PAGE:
Chuckwalla itself hadn’t changed much in the two years since I’d last been there. Dusty, windy, and spartan, it’s a spiritual descendant of the frontier settlements where cowboys, miners and thieves fought in the streets. These days, the weapon of choice has four wheels and internal combustion, and miles of runoff ensure some margin of safety, but the competition is no less ferocious.
The track paddock echoed the inchoate conception of its forebears, as RVs and race trailers gathered into roughly organized rows and canopies sprang up around and between them. In the early morning, it’s always an intoxicating place. A panoply of noises rises and falls, from the pointed blare of 911s to American iron’s disgruntled chunter. The thin reek of petrochemicals is everywhere, and people rush or loiter with equal intensity. It’s energizing, but far from calming. I was in the last group out; after two hours my nerves were tweaked almost to the breaking point; anxious anticipation bordering on overwhelming.
At some point we’re called to grid; everything is a blur until the car in front rolls out of the pits and the clarity of total concentration descends. The calm and focus doesn’t last, though; it’s immediately apparent that I’m badly misjudging turn-in on the open, sweeping corners that comprise most of this track. My normal, autocross-trained wrist-flick sees me meeting the inside curb yards ahead of the apex, killing exit speed and making it impossible to find the line. The car isn’t helping; it feels strangely inert. I churn around for six laps, seemingly finding nothing but new ways to make the same mistakes. The session is over too quickly; I haven’t strung together a single decent lap.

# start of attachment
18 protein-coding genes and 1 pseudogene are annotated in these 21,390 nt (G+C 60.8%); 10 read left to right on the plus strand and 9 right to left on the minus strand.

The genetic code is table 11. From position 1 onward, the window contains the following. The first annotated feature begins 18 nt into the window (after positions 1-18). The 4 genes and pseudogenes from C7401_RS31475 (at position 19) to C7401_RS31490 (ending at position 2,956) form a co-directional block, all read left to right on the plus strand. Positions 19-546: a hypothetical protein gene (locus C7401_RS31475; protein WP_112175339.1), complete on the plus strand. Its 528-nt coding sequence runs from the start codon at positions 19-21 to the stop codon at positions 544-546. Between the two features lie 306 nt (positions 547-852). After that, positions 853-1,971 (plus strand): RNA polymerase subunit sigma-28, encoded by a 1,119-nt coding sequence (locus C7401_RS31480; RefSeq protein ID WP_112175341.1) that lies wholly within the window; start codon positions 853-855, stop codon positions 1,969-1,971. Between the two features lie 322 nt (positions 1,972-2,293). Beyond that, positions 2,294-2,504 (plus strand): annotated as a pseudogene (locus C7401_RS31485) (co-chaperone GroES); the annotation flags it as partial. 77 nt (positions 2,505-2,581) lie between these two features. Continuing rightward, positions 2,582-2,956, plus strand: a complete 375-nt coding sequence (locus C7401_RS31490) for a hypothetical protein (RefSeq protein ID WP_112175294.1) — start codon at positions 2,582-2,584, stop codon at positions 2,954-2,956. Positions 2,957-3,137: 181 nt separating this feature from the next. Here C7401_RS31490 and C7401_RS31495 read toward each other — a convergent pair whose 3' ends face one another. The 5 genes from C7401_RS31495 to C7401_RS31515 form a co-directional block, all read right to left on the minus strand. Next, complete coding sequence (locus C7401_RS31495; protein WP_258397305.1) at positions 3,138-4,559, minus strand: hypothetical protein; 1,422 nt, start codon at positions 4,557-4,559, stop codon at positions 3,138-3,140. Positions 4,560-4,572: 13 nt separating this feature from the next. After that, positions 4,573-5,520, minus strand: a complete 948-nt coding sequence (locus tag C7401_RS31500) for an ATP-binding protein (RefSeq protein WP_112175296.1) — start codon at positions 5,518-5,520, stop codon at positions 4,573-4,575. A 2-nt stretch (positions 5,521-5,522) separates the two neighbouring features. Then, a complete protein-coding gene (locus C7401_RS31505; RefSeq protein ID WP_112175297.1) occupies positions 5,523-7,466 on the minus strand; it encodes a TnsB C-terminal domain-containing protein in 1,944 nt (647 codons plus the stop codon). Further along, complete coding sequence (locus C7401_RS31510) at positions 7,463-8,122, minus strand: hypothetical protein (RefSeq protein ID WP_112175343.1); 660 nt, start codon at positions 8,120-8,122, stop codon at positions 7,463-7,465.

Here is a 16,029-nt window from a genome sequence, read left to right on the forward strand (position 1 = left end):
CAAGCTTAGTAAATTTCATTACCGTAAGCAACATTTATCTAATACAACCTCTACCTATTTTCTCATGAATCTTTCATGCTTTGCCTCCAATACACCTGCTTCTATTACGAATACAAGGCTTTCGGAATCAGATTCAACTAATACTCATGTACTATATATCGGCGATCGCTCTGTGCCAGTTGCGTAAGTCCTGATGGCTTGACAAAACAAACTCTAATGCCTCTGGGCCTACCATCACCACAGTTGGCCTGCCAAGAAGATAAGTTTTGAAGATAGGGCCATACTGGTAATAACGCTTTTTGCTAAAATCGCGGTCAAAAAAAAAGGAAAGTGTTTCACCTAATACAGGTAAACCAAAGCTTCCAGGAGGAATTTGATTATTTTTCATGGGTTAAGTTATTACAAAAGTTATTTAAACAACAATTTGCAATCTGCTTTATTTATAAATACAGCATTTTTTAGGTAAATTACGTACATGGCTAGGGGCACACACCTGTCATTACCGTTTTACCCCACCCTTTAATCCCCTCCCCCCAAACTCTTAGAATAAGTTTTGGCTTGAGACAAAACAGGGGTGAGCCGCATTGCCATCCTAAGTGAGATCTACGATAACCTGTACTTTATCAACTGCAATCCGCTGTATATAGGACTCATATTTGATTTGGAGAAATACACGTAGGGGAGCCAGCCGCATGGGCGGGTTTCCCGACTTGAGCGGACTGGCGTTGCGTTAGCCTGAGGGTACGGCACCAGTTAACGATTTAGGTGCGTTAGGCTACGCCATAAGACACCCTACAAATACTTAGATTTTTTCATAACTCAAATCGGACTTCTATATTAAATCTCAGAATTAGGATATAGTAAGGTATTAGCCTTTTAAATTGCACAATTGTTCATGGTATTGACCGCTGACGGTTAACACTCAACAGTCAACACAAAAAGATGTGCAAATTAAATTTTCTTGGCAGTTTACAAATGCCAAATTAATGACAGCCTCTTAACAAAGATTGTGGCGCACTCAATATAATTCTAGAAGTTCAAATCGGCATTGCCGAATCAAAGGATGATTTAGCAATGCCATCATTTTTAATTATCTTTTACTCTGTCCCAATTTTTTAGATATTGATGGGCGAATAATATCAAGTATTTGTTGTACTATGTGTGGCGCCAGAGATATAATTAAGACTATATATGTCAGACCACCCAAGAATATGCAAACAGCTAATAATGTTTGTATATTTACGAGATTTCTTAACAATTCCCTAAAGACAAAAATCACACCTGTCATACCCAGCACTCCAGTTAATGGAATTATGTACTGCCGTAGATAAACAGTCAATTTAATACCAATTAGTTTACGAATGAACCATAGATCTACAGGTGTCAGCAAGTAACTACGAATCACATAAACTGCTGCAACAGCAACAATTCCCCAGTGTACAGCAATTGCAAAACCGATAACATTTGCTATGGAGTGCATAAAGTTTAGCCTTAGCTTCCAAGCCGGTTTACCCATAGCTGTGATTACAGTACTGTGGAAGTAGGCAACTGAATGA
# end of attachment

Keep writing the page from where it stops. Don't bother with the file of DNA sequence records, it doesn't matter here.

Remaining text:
My fastest turns out to be a 2:19, fully ten seconds off a decent time in class. I find a place in the shade behind a trailer, sit down with a track map and another Red Bull, and try to choke down the anger. An hour of contemplation and lap visualization later, I’ve got a plan, and I’m ready to go drive it.